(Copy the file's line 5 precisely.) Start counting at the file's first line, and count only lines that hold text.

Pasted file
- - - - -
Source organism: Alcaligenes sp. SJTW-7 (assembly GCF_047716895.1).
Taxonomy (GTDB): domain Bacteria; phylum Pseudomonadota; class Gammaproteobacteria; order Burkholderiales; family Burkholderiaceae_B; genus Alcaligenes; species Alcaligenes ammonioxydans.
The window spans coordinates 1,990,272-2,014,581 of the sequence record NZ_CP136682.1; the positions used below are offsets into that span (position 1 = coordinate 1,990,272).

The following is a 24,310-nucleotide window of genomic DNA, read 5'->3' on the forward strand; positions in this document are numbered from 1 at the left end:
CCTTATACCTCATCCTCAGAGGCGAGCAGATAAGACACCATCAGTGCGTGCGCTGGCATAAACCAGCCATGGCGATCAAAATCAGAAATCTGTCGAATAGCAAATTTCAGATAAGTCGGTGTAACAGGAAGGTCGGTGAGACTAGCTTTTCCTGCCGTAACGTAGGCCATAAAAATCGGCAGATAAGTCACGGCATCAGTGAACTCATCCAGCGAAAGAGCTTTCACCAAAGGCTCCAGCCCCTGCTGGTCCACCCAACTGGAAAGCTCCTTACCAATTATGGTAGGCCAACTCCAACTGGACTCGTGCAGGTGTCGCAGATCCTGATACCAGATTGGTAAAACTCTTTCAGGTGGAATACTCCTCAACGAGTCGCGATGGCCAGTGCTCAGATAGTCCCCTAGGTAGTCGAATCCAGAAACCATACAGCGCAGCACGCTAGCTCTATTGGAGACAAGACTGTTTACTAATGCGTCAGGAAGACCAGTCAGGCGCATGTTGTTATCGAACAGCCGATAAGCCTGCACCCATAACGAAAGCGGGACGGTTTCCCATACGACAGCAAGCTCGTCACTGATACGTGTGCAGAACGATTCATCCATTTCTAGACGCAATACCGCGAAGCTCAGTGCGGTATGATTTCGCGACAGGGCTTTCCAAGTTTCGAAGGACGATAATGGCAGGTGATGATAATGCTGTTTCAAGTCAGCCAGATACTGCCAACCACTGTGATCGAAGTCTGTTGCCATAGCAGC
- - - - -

CCTTATACCTCATCCTCAGAGGCGAGCAGATAAGACACCATCAGTGCGTGCGCTGGCATAAACCAGCCATGGCGATCAAAATCAGAAATCTGTCGAATAGCAAATTTCAGATAAGTCGGTGTAACAGGAAGGTCGGTGAGACTAGCTTTTCCTGCCGTAACGTAGGCCATAAAAATCGGCAGATAAGTCACGGCATCAGTGAACTCATCCAGCGAAAGAGCTTTCACCAAAGGCTCCAGCCCCTGCTGGTCCACCCAACTGGAAAGCTCCTTACCAATTATGGTAGGCCAACTCCAACTGGACTCGTGCAGGTGTCGCAGATCCTGATACCAGATTGGTAAAACTCTTTCAGGTGGAATACTCCTCAACGAGTCGCGATGGCCAGTGCTCAGATAGTCCCCTAGGTAGTCGAATCCAGAAACCATACAGCGCAGCACGCTAGCTCTATTGGAGACAAGACTGTTTACTAATGCGTCAGGAAGACCAGTCAGGCGCATGTTGTTATCGAACAGCCGATAAGCCTGCACCCATAACGAAAGCGGGACGGTTTCCCATACGACAGCAAGCTCGTCACTGATACGTGTGCAGAACGATTCATCCATTTCTAGACGCAATACCGCGAAGCTCAGTGCGGTATGATTTCGCGACAGGGCTTTCCAAGTTTCGAAGGACGATAATGGCAGGTGATGATAATGCTGTTTCAAGTCAGCCAGATACTGCCAACCACTGTGATCGAAGTCTGTTGCCATAGCAGC